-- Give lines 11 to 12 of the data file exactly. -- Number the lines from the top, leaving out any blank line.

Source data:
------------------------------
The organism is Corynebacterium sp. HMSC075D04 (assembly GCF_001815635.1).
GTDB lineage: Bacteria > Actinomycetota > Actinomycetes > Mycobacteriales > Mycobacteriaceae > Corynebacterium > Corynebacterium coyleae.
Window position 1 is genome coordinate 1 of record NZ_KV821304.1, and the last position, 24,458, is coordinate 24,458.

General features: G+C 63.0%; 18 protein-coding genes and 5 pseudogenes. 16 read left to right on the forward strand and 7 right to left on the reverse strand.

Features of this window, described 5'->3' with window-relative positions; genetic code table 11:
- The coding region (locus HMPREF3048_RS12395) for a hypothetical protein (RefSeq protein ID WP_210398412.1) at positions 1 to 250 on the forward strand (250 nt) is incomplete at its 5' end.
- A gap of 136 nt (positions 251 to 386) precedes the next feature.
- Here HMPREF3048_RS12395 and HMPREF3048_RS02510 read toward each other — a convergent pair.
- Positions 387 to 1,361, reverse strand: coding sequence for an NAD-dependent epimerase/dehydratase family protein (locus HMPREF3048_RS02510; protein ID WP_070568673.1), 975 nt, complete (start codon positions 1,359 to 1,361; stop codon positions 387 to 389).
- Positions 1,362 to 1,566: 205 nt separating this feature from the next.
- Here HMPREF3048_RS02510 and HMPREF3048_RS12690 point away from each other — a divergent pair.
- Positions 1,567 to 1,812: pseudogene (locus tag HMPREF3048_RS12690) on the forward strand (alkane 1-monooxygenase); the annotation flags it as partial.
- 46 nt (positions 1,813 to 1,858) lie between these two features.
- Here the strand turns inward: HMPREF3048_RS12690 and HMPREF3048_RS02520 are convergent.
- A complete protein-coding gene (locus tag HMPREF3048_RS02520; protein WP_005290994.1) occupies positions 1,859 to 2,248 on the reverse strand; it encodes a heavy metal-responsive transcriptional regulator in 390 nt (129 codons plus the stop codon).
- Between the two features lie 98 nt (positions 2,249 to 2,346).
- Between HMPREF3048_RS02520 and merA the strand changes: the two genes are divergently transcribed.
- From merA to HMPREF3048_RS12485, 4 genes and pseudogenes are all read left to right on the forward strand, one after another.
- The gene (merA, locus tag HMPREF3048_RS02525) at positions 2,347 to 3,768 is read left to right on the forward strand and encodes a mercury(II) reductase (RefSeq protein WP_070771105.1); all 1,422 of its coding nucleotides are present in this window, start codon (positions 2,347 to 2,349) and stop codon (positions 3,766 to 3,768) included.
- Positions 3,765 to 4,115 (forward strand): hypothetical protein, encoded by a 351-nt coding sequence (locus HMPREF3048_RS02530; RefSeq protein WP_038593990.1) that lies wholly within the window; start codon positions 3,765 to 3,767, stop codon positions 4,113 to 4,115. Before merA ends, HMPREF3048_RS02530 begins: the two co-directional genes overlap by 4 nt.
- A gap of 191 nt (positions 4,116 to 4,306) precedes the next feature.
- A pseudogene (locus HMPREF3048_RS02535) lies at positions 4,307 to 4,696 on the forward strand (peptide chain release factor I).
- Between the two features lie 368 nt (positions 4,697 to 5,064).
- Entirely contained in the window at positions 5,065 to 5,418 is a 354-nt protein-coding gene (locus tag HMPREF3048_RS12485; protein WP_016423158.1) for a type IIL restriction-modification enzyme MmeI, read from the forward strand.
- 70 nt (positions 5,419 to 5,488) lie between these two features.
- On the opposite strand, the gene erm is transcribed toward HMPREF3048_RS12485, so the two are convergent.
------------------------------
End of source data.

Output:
- Here HMPREF3048_RS02510 and HMPREF3048_RS12690 point away from each other — a divergent pair.
- Positions 1,567 to 1,812: pseudogene (locus tag HMPREF3048_RS12690) on the forward strand (alkane 1-monooxygenase); the annotation flags it as partial.